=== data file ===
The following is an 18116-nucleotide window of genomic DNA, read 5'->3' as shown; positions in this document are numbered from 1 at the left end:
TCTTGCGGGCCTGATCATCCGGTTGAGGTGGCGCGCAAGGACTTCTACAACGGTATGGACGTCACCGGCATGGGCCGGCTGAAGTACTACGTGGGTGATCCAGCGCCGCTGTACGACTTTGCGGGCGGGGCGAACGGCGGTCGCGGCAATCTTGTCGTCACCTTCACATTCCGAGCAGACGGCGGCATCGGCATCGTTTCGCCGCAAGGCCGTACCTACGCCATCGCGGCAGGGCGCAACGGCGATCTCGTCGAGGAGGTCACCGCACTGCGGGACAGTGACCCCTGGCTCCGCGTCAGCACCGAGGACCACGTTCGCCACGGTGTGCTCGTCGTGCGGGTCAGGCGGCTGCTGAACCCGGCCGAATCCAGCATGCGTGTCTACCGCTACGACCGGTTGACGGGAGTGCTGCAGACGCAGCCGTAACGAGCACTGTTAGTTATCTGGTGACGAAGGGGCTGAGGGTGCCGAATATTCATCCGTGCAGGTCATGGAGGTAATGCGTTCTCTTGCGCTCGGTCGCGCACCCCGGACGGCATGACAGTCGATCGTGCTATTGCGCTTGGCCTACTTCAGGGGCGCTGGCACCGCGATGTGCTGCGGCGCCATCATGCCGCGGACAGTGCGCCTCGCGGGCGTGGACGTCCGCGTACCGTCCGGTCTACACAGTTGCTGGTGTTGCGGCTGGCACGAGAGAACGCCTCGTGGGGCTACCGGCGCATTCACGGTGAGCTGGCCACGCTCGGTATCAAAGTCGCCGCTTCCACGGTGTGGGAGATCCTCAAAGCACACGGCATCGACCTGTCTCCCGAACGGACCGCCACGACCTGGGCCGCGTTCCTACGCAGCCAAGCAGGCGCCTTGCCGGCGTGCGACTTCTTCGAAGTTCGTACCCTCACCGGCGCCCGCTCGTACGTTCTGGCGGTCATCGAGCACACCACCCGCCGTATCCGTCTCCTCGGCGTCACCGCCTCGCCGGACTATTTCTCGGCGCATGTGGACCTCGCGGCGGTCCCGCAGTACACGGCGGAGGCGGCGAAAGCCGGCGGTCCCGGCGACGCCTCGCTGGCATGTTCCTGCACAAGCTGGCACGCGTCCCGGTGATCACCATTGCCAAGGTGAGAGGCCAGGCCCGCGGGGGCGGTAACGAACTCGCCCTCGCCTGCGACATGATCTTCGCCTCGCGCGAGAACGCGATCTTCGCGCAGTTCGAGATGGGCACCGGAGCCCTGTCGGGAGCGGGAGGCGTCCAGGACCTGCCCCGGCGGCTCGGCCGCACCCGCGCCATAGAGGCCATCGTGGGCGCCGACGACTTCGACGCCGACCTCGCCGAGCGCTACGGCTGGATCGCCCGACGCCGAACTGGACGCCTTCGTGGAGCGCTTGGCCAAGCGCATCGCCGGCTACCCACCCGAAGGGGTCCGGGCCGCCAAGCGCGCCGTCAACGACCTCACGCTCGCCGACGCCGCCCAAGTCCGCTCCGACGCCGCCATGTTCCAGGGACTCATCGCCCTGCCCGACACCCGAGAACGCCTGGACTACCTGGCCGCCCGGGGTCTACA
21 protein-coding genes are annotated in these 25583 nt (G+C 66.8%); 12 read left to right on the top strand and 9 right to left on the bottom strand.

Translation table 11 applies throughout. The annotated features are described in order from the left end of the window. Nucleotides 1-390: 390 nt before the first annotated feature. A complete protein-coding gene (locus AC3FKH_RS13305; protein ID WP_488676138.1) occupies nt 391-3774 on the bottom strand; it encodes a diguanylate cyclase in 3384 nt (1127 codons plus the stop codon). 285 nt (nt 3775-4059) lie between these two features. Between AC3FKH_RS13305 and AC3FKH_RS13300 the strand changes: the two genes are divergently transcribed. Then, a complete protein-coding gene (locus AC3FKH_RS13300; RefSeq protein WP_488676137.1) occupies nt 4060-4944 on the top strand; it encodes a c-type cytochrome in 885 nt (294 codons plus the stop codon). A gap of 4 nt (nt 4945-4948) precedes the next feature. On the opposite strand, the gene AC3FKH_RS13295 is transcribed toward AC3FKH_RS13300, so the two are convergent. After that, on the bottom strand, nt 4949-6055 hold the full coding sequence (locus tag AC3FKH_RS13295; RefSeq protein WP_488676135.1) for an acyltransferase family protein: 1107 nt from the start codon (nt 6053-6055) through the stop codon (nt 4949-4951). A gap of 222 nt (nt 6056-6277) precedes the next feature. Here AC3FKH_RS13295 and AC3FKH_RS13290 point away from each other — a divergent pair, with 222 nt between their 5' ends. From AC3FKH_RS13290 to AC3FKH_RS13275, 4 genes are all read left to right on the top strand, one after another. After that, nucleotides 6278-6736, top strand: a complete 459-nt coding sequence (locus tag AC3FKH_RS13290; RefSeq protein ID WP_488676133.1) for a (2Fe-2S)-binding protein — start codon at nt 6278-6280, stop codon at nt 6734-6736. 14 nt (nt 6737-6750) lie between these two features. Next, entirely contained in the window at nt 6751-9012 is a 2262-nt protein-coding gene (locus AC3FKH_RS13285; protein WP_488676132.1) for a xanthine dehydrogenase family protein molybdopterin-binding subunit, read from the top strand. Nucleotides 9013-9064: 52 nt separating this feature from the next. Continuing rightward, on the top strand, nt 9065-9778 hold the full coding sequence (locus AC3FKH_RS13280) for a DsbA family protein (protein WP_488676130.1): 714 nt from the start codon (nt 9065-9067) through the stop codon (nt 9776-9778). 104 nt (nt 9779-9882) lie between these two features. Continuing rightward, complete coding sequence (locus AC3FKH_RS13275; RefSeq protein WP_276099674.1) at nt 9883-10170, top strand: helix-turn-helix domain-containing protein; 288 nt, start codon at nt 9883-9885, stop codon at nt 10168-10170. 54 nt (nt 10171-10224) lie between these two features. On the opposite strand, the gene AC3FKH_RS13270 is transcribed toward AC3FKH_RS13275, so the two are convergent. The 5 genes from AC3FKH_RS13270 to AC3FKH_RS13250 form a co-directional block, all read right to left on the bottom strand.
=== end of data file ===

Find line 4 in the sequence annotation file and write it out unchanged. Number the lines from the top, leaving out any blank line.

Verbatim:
Translation table 11 applies throughout. The annotated features are described in order from the left end of the window. Nucleotides 1-390: 390 nt before the first annotated feature. A complete protein-coding gene (locus AC3FKH_RS13305; protein ID WP_488676138.1) occupies nt 391-3774 on the bottom strand; it encodes a diguanylate cyclase in 3384 nt (1127 codons plus the stop codon). 285 nt (nt 3775-4059) lie between these two features. Between AC3FKH_RS13305 and AC3FKH_RS13300 the strand changes: the two genes are divergently transcribed. Then, a complete protein-coding gene (locus AC3FKH_RS13300; RefSeq protein WP_488676137.1) occupies nt 4060-4944 on the top strand; it encodes a c-type cytochrome in 885 nt (294 codons plus the stop codon). A gap of 4 nt (nt 4945-4948) precedes the next feature. On the opposite strand, the gene AC3FKH_RS13295 is transcribed toward AC3FKH_RS13300, so the two are convergent. After that, on the bottom strand, nt 4949-6055 hold the full coding sequence (locus tag AC3FKH_RS13295; RefSeq protein WP_488676135.1) for an acyltransferase family protein: 1107 nt from the start codon (nt 6053-6055) through the stop codon (nt 4949-4951). A gap of 222 nt (nt 6056-6277) precedes the next feature. Here AC3FKH_RS13295 and AC3FKH_RS13290 point away from each other — a divergent pair, with 222 nt between their 5' ends. From AC3FKH_RS13290 to AC3FKH_RS13275, 4 genes are all read left to right on the top strand, one after another. After that, nucleotides 6278-6736, top strand: a complete 459-nt coding sequence (locus tag AC3FKH_RS13290; RefSeq protein ID WP_488676133.1) for a (2Fe-2S)-binding protein — start codon at nt 6278-6280, stop codon at nt 6734-6736. 14 nt (nt 6737-6750) lie between these two features. Next, entirely contained in the window at nt 6751-9012 is a 2262-nt protein-coding gene (locus AC3FKH_RS13285; protein WP_488676132.1) for a xanthine dehydrogenase family protein molybdopterin-binding subunit, read from the top strand. Nucleotides 9013-9064: 52 nt separating this feature from the next. Continuing rightward, on the top strand, nt 9065-9778 hold the full coding sequence (locus AC3FKH_RS13280) for a DsbA family protein (protein WP_488676130.1): 714 nt from the start codon (nt 9065-9067) through the stop codon (nt 9776-9778). 104 nt (nt 9779-9882) lie between these two features. Continuing rightward, complete coding sequence (locus AC3FKH_RS13275; RefSeq protein WP_276099674.1) at nt 9883-10170, top strand: helix-turn-helix domain-containing protein; 288 nt, start codon at nt 9883-9885, stop codon at nt 10168-10170. 54 nt (nt 10171-10224) lie between these two features. On the opposite strand, the gene AC3FKH_RS13270 is transcribed toward AC3FKH_RS13275, so the two are convergent. The 5 genes from AC3FKH_RS13270 to AC3FKH_RS13250 form a co-directional block, all read right to left on the bottom strand.